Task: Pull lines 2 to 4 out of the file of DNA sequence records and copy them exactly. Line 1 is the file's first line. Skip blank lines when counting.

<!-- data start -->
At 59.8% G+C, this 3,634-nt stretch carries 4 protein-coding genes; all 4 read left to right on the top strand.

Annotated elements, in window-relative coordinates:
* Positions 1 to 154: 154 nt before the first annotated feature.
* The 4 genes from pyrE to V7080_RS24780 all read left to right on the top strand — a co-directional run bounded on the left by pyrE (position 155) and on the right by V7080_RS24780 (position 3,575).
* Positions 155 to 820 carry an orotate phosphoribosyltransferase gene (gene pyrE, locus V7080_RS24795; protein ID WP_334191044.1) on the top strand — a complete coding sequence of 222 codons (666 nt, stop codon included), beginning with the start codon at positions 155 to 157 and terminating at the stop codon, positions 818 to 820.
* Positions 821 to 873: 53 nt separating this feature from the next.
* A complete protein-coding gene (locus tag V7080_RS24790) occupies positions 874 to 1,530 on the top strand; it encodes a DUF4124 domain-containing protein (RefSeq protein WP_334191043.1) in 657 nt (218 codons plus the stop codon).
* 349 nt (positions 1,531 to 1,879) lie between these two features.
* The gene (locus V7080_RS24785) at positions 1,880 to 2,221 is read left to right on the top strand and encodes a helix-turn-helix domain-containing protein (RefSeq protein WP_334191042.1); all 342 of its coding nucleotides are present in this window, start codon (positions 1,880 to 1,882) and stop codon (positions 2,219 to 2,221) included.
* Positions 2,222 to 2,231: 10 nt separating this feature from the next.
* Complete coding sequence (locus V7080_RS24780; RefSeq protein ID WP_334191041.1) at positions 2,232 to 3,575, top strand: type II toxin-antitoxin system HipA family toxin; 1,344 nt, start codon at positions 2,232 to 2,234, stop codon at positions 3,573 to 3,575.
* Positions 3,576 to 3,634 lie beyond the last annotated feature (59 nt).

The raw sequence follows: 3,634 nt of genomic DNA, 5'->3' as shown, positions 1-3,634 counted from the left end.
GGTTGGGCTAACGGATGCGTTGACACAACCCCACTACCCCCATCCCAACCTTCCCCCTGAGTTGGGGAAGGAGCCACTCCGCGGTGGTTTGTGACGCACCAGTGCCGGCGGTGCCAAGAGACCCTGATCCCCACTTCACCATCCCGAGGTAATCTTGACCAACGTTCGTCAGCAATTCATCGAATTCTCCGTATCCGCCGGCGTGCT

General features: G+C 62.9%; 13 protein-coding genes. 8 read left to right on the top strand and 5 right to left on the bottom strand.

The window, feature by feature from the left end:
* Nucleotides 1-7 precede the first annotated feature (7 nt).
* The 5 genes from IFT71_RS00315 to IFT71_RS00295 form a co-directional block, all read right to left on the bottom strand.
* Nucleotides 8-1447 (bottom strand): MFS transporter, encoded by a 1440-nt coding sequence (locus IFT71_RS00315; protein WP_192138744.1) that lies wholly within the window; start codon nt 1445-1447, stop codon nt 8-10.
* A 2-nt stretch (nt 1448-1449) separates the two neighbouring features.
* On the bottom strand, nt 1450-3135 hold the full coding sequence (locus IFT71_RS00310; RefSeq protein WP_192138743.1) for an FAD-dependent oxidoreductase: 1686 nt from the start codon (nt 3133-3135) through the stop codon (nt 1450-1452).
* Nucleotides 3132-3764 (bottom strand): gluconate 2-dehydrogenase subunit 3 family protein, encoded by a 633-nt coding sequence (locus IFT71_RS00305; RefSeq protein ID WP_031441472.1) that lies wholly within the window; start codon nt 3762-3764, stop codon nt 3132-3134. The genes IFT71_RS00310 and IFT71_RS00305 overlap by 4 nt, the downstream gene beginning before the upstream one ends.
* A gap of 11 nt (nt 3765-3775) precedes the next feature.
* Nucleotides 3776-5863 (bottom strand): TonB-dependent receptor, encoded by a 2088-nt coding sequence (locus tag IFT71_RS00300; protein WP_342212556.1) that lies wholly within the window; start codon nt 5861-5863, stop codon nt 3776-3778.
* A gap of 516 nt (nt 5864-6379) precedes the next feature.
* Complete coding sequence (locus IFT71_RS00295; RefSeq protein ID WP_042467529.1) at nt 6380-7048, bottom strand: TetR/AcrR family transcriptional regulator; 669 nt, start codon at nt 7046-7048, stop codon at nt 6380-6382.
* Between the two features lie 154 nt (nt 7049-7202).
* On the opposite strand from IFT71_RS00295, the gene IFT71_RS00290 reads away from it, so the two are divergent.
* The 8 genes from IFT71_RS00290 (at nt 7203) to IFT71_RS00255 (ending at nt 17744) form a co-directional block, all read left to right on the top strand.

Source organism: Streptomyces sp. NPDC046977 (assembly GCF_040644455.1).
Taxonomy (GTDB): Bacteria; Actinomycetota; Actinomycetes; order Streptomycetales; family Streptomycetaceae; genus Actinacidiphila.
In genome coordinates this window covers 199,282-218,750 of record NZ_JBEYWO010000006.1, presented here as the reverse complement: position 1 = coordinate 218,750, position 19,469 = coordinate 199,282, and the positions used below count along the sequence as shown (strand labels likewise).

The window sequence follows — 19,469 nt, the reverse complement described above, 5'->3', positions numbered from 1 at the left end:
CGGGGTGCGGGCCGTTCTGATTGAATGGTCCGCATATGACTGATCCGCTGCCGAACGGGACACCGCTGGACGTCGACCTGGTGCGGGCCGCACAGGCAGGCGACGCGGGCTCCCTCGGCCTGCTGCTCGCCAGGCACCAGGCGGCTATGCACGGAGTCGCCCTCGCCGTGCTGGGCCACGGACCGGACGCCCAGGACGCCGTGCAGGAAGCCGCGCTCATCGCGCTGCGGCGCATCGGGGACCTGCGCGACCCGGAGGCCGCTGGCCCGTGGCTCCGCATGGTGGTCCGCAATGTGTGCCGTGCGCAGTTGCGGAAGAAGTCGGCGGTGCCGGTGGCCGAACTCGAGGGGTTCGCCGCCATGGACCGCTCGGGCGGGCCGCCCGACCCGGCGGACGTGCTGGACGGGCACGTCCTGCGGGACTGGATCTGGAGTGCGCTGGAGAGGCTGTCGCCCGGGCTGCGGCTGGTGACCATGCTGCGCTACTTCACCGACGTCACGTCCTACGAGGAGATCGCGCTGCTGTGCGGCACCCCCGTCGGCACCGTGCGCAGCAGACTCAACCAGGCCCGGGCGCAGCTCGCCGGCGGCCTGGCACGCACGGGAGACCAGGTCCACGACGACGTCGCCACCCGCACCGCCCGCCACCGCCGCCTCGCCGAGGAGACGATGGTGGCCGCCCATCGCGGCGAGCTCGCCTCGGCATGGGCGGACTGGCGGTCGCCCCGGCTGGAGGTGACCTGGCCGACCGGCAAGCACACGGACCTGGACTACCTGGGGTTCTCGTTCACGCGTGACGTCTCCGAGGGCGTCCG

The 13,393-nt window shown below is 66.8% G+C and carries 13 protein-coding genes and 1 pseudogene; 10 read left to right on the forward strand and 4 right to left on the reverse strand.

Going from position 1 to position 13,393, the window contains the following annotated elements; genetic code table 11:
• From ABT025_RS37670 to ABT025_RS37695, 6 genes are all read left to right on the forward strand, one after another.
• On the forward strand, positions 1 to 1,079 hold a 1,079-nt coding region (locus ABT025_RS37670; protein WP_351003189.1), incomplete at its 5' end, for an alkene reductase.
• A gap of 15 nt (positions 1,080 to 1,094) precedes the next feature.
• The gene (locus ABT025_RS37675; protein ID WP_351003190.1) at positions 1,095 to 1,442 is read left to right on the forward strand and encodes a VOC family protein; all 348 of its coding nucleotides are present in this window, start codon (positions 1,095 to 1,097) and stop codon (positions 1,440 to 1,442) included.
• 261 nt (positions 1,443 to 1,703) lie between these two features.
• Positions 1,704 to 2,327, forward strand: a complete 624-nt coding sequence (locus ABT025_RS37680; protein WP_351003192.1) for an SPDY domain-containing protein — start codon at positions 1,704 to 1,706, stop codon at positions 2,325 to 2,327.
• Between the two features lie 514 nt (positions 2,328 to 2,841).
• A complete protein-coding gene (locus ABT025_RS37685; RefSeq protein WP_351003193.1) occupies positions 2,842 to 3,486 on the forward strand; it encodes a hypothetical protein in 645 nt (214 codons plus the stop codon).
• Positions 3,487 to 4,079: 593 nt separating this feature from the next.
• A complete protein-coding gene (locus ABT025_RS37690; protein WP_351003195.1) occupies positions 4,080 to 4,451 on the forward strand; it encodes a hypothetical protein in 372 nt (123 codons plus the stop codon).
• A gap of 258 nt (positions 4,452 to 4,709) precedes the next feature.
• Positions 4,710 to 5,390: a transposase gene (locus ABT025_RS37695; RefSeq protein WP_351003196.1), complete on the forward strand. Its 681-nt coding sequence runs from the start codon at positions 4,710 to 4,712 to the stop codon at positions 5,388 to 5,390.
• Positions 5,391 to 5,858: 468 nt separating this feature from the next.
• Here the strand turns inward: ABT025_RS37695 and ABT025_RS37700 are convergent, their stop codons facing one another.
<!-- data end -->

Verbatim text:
Annotated elements, in window-relative coordinates:
* Positions 1 to 154: 154 nt before the first annotated feature.
* The 4 genes from pyrE to V7080_RS24780 all read left to right on the top strand — a co-directional run bounded on the left by pyrE (position 155) and on the right by V7080_RS24780 (position 3,575).